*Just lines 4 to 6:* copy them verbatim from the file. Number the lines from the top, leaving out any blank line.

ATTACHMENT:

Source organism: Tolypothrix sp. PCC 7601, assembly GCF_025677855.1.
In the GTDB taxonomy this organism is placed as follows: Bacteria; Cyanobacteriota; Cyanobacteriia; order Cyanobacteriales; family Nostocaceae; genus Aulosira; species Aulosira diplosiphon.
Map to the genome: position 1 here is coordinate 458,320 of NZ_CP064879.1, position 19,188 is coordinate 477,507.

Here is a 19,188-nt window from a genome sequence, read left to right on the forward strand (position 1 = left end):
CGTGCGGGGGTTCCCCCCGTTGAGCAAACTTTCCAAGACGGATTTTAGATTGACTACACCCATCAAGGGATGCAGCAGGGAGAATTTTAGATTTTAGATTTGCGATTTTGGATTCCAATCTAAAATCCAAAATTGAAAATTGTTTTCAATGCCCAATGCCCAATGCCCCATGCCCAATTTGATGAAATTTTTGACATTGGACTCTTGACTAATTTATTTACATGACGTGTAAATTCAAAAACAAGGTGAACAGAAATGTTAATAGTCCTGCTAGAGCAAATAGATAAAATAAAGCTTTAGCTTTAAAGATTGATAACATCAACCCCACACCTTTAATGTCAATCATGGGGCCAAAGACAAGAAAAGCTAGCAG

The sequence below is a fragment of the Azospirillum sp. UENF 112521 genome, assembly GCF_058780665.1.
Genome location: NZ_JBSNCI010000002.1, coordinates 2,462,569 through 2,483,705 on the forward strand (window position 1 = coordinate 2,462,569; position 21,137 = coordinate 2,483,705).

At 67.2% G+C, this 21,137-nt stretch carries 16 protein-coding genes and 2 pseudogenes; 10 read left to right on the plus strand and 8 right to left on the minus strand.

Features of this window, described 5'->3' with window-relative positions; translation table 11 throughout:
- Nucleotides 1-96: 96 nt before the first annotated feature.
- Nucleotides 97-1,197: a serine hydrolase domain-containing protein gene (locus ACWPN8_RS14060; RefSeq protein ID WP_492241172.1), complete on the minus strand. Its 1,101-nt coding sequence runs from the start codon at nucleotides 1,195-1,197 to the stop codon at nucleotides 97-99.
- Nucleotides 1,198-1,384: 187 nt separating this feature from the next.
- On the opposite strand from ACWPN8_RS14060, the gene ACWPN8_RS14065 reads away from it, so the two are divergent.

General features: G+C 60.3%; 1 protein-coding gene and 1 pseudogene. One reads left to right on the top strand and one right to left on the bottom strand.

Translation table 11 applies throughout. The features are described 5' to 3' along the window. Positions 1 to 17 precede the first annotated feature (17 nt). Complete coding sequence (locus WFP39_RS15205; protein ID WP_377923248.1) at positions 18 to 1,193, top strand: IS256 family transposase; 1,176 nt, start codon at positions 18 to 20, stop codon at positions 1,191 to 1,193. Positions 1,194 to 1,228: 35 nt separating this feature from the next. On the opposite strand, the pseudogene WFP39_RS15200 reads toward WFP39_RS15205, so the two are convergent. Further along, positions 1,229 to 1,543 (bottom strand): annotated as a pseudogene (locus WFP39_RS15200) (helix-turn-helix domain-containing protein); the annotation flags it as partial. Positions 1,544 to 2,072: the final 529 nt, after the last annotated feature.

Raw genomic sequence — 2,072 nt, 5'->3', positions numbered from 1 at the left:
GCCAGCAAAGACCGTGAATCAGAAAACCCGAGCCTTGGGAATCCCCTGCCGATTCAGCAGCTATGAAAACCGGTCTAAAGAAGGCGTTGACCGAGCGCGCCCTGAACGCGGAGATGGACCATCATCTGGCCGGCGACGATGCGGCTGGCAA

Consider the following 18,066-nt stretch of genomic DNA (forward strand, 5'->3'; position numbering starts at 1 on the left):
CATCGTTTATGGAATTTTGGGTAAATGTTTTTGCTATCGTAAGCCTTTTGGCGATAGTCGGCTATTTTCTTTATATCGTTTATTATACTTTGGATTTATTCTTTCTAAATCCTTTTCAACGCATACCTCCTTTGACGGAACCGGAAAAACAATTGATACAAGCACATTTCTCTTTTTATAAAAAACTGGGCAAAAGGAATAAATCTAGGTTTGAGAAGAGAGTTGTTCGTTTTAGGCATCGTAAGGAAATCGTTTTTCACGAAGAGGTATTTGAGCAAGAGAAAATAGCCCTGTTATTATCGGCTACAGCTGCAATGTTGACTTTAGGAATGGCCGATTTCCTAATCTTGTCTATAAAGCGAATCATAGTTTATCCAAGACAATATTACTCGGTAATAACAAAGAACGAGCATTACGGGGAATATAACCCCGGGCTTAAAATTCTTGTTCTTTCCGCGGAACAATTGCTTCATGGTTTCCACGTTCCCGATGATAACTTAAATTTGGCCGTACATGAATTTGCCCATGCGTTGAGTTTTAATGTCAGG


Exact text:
Here is a 19,188-nt window from a genome sequence, read left to right on the forward strand (position 1 = left end):
CGTGCGGGGGTTCCCCCCGTTGAGCAAACTTTCCAAGACGGATTTTAGATTGACTACACCCATCAAGGGATGCAGCAGGGAGAATTTTAGATTTTAGATTTGCGATTTTGGATTCCAATCTAAAATCCAAAATTGAAAATTGTTTTCAATGCCCAATGCCCAATGCCCCATGCCCAATTTGATGAAATTTTTGACATTGGACTCTTGACTAATTTATTTACATGACGTGTAAATTCAAAAACAAGGTGAACAGAAATGTTAATAGTCCTGCTAGAGCAAATAGATAAAATAAAGCTTTAGCTTTAAAGATTGATAACATCAACCCCACACCTTTAATGTCAATCATGGGGCCAAAGACAAGAAAAGCTAGCAG

The sequence below is a fragment of the Azospirillum sp. UENF 112521 genome, assembly GCF_058780665.1.